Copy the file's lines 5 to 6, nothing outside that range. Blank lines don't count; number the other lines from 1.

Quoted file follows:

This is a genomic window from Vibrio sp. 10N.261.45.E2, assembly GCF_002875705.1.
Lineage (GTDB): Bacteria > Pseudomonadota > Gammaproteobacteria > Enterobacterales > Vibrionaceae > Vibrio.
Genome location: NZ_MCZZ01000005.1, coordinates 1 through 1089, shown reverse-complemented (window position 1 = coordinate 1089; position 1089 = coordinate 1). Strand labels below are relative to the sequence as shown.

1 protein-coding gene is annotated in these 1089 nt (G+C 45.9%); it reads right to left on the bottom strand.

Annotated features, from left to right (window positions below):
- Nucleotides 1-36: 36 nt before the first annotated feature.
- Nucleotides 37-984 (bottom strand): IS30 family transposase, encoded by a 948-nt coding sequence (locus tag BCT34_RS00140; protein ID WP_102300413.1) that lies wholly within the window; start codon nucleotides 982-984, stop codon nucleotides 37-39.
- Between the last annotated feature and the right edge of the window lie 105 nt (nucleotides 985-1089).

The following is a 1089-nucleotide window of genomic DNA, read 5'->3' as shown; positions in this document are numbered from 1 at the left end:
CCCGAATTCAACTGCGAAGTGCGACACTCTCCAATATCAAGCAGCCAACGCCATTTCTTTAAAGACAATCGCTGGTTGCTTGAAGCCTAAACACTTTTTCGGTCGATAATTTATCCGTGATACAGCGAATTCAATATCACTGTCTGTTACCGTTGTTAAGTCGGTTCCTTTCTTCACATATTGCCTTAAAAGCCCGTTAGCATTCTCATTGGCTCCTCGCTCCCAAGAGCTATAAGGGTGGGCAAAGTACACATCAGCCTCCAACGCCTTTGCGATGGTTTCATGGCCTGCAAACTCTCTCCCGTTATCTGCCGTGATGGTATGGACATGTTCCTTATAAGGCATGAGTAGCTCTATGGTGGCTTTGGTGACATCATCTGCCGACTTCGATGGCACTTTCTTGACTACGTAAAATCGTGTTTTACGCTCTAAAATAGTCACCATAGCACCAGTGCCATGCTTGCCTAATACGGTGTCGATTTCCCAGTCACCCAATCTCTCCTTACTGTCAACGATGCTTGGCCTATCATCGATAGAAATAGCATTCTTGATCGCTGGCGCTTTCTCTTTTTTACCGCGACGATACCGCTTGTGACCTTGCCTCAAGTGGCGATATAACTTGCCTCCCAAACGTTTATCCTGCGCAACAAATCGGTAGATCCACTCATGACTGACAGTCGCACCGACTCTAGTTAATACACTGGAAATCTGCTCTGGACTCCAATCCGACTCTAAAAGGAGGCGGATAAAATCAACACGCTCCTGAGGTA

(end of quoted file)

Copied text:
Annotated features, from left to right (window positions below):
- Nucleotides 1-36: 36 nt before the first annotated feature.